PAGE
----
I could just about see the logic of AGS buying it and relocating Ryanair to Glasgow as they could offer some new jobs at Glasgow for affected staff and it may be palatable for Ryanair to position aircraft between Glasgow and Prestwick for maintenance. However, AGS could have done that at any point since Infratil started seeking offers and they haven’t so why would they suddenly want to do it now? Perhaps the loss of Ryanair at Glasgow has made the airport management there think again? Equally, Ryanair could have decided to relocate all their Prestwick operations to Glasgow at any time but hitherto haven't - perhaps they like the negotiating leverage of keeping Prestwick's terminal open?

Edinburgh airport could make a similar case for buying it and relocating Ryanair’s aircraft there. However, Ryanair's Edinburgh base grew to nine aircraft in spring this year but seems to have reduced back to eight in June with the reduction in the Stansted flights. So it’s not obvious that there’s a demand, at least in the short term, to relocate Ryanair’s Prestwick-based aircraft to Edinburgh.

Would either AGS or Edinburgh airport really want to deal with the issues mentioned above to reclaim some of their outlay?

This article states that several expressions of interest have been received and that the preferred bidder should be known by early September, so not long until everything I've written above is no doubt proven wrong.

Last edited by tartan 201; 28th Jul 2019 at 17:52.
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Old 31st Jul 2019, 10:51
  #285 (permalink)  
 
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What's the Ryanair plan for Prestwick this winter given MOL's profit warning this week?
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Old 31st Jul 2019, 12:31
  #286 (permalink)  
 
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Kudos to tartan 201 for her/his detailed analysis - I learn a lot!
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Old 31st Jul 2019, 13:48
  #287 (permalink)  
 
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None of those items is anywhere near a deal breaker to a developer who gets all that lovely flat land (with drainage!)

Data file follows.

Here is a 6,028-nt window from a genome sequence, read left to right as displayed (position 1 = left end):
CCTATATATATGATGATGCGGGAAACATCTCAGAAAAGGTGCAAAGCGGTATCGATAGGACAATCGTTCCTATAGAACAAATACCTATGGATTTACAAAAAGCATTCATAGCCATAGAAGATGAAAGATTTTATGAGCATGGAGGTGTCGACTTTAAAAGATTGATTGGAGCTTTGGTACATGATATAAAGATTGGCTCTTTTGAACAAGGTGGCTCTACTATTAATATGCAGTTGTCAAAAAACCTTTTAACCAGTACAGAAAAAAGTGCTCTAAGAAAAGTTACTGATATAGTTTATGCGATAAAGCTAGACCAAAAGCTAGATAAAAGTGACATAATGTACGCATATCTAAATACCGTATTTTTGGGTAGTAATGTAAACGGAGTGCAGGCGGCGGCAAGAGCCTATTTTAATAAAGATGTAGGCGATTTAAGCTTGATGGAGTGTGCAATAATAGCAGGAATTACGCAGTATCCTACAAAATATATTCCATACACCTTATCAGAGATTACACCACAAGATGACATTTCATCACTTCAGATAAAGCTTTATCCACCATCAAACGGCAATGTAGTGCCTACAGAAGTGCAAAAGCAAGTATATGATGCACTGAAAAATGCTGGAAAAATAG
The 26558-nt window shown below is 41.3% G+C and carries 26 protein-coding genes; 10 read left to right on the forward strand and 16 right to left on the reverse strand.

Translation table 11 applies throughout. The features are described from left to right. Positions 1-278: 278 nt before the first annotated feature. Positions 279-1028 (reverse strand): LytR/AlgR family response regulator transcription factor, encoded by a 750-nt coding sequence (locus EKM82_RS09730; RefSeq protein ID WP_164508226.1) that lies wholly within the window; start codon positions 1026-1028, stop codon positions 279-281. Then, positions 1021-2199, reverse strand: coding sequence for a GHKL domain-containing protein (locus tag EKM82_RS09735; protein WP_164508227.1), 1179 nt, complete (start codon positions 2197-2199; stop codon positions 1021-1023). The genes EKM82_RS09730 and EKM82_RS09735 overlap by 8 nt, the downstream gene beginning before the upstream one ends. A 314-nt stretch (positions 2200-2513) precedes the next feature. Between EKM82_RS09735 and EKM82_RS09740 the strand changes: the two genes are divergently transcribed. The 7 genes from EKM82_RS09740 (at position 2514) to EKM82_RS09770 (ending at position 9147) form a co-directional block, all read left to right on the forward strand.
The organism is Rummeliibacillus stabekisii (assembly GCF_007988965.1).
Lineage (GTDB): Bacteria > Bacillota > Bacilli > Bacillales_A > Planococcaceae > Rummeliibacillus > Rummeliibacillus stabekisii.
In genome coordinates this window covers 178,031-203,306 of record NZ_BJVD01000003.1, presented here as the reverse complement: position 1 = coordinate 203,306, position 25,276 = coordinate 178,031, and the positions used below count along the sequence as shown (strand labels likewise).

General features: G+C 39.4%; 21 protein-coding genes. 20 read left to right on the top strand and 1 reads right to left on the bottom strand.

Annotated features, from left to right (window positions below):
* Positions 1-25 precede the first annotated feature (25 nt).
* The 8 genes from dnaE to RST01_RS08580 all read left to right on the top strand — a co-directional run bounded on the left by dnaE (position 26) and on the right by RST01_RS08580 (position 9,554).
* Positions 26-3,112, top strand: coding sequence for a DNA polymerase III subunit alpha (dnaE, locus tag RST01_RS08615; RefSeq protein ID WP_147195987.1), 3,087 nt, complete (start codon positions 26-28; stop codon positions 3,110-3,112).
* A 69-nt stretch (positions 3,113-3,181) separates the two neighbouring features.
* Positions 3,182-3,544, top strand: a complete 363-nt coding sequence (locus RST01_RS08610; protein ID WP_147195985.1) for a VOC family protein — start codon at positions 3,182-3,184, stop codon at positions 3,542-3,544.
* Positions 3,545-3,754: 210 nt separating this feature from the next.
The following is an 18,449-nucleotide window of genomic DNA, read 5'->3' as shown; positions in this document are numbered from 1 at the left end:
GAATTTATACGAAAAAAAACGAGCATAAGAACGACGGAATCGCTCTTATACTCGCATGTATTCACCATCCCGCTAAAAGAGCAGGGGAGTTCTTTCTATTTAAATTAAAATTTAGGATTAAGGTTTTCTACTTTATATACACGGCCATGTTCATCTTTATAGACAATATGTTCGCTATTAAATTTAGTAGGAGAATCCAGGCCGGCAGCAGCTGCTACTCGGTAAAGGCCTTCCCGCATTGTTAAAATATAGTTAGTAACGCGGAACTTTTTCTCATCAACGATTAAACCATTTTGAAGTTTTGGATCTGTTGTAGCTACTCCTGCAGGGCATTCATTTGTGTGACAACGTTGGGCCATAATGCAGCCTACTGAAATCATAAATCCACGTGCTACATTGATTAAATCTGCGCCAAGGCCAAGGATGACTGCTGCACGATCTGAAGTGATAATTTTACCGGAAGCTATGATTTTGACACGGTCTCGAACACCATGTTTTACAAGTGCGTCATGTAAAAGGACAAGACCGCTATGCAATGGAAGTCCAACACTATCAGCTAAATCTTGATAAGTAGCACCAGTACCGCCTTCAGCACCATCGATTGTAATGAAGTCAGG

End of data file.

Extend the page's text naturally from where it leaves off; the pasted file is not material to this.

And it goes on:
People will buy houses anywhere (look at the A4 Cromwell Road in London ) - especially if the price is right

But my bet is phased development - non-airline to start with (which cuts an awful lot of costs with some business park/housing and then a gradual withering away over 5-10 years to wholesale built up
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Old 31st Jul 2019, 14:04
  #288 (permalink)  
 
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None of those items is anywhere near a deal breaker to a developer who gets all that lovely flat land (with drainage!)

People will buy houses anywhere (look at the A4 Cromwell Road in London ) - especially if the price is right
Depends on what alternative sites are available - we aren't talking the south-east
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Old 31st Jul 2019, 14:37
  #289 (permalink)  
 
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Originally Posted by Asturias56 View Post
None of those items is anywhere near a deal breaker to a developer who gets all that lovely flat land (with drainage!)

People will buy houses anywhere (look at the A4 Cromwell Road in London ) - especially if the price is right

But my bet is phased development - non-airline to start with (which cuts an awful lot of costs with some business park/housing and then a gradual withering away over 5-10 years to wholesale built up
It's only 'lovely flat land (with drainage)' if someone (e.g. a new owner) spends money to remediate it so that it becomes 'lovely flat land'. Your second sentence backs-up a point I made in my earlier post - the nature of the area may mean that houses built on it are less valuable than houses built somewhere more attractive (ie not surrounded by a dual-carriageway, fuel farm and live runway and taxiway). There isn't a huge untapped demand for housing in South Ayrshire - since around 2007 the Local Plan has allocated land at South East Ayr for >500 houses - that's all farmland and is relatively easy to develop (certainly compared to remediating part of the current airport site) but despite two consented planning applications, no developer has started work.